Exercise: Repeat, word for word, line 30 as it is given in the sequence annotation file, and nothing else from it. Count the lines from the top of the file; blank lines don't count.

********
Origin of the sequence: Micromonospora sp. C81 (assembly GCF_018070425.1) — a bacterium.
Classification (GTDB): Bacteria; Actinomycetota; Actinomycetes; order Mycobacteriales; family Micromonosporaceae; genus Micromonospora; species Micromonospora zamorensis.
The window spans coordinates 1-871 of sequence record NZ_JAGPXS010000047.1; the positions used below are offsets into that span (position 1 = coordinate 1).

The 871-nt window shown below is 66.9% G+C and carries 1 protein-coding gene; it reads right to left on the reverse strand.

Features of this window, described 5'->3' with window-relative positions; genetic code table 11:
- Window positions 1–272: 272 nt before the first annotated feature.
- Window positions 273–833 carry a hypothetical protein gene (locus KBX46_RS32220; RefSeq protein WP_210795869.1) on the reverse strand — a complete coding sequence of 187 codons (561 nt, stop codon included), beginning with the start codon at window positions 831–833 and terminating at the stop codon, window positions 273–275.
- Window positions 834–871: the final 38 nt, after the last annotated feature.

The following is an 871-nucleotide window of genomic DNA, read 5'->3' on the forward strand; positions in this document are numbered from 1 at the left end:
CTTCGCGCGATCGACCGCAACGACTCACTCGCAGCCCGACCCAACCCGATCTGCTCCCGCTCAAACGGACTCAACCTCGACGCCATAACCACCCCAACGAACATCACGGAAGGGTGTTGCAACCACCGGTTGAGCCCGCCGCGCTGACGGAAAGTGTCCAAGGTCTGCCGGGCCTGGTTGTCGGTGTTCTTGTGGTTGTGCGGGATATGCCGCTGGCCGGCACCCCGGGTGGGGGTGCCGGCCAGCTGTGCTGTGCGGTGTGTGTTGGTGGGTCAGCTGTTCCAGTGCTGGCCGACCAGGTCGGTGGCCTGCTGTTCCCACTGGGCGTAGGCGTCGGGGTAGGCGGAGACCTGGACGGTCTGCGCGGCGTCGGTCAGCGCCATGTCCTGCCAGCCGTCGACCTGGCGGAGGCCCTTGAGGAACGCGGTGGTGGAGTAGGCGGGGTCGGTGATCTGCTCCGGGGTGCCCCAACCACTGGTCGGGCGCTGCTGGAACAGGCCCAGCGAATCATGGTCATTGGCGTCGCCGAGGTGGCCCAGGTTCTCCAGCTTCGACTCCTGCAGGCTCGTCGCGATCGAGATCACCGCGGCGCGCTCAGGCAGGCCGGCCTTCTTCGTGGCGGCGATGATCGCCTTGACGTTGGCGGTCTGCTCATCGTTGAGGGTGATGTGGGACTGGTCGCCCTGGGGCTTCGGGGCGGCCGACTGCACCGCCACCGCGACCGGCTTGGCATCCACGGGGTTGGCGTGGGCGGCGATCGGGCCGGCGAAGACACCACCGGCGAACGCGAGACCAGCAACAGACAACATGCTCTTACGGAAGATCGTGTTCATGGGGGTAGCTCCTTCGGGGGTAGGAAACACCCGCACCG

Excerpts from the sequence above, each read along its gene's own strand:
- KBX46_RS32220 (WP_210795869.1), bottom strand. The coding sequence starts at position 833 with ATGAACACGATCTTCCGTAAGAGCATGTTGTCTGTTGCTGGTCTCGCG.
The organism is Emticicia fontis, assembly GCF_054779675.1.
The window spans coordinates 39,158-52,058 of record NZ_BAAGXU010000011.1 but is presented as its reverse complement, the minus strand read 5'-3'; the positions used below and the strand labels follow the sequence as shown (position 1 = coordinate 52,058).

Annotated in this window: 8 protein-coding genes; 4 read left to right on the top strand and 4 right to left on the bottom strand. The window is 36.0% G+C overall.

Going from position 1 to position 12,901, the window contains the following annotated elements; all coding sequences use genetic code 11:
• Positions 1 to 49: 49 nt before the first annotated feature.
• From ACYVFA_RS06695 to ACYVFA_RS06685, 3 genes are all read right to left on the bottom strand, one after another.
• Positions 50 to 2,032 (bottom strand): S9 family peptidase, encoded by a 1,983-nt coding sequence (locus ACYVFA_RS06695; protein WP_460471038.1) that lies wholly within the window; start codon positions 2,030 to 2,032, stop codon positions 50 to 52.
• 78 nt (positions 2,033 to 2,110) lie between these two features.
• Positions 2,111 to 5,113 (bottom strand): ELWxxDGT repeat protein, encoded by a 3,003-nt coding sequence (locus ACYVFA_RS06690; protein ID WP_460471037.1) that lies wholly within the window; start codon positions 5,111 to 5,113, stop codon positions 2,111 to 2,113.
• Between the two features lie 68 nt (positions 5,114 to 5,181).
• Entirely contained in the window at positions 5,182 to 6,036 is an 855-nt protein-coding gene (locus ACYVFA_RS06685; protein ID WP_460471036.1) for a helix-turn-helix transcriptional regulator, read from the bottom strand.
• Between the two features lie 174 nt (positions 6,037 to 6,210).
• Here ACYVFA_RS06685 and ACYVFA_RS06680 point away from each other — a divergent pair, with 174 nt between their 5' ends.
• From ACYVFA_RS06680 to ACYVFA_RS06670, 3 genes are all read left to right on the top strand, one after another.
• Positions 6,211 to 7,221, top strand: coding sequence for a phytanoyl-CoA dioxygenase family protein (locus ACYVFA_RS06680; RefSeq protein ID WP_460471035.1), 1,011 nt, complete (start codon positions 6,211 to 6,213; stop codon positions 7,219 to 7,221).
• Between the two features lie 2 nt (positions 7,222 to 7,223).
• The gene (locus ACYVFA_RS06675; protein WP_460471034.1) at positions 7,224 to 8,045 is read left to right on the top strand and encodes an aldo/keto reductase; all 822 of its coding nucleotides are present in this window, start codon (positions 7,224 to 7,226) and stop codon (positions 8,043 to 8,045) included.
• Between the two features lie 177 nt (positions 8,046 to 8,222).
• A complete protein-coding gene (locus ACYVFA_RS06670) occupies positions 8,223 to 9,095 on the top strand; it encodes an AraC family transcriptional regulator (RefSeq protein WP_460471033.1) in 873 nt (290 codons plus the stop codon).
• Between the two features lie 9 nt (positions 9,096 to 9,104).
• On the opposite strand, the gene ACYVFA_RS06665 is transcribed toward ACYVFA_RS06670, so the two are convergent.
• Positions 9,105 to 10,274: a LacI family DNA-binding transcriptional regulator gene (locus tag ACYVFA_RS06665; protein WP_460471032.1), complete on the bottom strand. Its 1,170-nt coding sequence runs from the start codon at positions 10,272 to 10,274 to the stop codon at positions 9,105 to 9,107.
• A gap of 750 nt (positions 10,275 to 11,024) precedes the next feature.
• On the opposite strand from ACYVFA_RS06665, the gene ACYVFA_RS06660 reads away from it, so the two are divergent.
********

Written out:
• Between the two features lie 177 nt (positions 8,046 to 8,222).